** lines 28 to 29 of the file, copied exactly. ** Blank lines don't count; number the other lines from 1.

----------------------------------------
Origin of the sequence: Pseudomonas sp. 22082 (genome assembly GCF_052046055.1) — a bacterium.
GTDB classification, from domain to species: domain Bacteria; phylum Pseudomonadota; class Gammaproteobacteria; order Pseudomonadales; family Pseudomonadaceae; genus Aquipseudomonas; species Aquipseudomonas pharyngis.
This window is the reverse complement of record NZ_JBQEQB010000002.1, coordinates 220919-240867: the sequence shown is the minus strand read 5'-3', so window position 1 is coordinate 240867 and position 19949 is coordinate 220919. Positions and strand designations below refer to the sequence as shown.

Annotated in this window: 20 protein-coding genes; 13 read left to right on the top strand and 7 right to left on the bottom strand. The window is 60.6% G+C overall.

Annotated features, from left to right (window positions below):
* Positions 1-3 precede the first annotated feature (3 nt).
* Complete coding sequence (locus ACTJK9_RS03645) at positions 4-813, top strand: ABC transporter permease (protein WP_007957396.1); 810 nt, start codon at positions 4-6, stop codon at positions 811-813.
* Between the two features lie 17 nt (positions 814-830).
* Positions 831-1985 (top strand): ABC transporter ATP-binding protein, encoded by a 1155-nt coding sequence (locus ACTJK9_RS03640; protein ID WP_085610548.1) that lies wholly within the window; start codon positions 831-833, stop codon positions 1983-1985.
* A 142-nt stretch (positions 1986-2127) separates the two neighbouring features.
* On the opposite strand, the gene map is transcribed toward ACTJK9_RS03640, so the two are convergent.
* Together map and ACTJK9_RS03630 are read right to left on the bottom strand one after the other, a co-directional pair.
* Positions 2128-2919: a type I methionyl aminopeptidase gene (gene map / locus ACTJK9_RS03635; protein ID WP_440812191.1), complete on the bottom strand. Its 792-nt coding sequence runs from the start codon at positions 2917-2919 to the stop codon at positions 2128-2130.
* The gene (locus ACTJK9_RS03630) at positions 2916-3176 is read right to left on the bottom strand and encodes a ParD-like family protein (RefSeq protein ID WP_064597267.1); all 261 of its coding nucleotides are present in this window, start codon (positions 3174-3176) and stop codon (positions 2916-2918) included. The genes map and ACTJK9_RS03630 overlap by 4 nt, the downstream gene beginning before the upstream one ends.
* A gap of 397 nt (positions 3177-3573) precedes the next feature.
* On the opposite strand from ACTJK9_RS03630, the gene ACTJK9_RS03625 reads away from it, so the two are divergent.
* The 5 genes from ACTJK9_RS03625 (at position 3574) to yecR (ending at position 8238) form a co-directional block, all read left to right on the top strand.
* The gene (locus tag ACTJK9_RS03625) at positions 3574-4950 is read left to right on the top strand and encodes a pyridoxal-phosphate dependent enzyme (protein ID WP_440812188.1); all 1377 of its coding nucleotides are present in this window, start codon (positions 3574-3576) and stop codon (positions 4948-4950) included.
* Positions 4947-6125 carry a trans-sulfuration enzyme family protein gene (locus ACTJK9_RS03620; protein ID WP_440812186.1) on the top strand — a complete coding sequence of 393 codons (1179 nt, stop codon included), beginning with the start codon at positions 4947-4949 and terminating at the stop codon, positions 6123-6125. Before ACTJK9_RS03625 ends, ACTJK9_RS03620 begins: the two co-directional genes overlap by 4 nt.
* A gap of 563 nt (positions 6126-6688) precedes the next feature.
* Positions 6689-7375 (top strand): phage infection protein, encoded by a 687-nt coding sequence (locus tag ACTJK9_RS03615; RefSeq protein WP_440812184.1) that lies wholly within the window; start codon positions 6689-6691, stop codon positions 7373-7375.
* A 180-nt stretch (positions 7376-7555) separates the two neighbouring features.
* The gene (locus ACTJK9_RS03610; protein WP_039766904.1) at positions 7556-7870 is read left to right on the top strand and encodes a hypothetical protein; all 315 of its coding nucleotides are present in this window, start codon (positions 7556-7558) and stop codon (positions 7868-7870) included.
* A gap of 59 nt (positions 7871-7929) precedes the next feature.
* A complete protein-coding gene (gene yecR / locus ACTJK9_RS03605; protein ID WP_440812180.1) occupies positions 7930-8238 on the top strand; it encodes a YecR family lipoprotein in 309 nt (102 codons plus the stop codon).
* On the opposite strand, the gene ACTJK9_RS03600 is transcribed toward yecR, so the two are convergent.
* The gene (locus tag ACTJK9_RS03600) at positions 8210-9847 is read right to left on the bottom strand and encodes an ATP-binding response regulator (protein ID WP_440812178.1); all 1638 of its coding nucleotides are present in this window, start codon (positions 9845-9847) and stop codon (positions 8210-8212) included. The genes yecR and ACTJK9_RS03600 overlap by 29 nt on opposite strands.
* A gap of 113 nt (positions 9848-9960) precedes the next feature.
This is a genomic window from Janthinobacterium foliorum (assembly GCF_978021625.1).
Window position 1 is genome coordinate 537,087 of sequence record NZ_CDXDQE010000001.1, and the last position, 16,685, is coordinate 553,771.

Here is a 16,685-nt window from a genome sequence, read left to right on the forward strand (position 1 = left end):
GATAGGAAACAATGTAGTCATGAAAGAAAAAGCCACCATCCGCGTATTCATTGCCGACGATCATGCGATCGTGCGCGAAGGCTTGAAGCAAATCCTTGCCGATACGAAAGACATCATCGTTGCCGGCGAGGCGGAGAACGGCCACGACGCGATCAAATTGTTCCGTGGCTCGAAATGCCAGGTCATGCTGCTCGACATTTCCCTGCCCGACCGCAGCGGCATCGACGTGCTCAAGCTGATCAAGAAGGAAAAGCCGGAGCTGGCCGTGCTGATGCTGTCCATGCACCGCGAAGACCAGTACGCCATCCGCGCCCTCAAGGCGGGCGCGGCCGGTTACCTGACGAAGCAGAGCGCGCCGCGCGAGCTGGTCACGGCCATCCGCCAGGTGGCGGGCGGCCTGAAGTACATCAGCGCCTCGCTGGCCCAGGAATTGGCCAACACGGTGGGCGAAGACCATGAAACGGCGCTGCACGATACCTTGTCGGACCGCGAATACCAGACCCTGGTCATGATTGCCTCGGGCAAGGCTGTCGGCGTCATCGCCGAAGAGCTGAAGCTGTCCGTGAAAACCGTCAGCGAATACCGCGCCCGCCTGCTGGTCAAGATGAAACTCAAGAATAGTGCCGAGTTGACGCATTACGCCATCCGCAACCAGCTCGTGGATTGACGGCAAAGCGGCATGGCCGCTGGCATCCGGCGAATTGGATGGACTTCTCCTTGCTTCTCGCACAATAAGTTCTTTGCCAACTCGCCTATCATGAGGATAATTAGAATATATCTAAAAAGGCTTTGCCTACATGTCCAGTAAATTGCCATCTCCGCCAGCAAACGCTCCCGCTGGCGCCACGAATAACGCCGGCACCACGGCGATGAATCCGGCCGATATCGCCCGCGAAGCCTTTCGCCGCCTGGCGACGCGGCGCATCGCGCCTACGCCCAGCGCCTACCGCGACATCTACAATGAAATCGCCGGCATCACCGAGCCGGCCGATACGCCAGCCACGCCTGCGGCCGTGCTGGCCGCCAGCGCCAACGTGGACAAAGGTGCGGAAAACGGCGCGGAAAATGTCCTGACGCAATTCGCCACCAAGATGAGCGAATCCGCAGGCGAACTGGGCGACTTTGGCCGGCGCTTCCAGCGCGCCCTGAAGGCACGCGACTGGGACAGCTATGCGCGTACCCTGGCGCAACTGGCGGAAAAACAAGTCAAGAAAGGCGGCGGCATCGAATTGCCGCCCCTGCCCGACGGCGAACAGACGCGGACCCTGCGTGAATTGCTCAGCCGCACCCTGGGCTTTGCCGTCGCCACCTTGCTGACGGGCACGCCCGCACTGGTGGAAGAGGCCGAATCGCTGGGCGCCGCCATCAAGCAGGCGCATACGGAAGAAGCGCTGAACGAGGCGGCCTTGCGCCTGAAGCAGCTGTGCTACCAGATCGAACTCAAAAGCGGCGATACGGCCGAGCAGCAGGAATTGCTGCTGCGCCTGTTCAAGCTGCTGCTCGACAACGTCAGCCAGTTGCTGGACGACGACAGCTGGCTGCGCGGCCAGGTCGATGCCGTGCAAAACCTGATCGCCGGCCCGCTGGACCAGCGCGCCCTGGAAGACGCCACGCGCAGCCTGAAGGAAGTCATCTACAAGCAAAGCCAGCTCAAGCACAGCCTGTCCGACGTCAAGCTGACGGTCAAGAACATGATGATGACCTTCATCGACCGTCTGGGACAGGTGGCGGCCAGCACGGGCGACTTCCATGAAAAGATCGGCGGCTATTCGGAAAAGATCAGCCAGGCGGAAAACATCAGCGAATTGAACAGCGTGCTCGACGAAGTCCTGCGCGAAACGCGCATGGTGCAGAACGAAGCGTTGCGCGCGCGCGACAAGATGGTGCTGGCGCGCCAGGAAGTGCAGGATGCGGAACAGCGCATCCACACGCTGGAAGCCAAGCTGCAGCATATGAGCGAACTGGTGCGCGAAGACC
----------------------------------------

* A gap of 113 nt (positions 9848-9960) precedes the next feature.
This is a genomic window from Janthinobacterium foliorum (assembly GCF_978021625.1).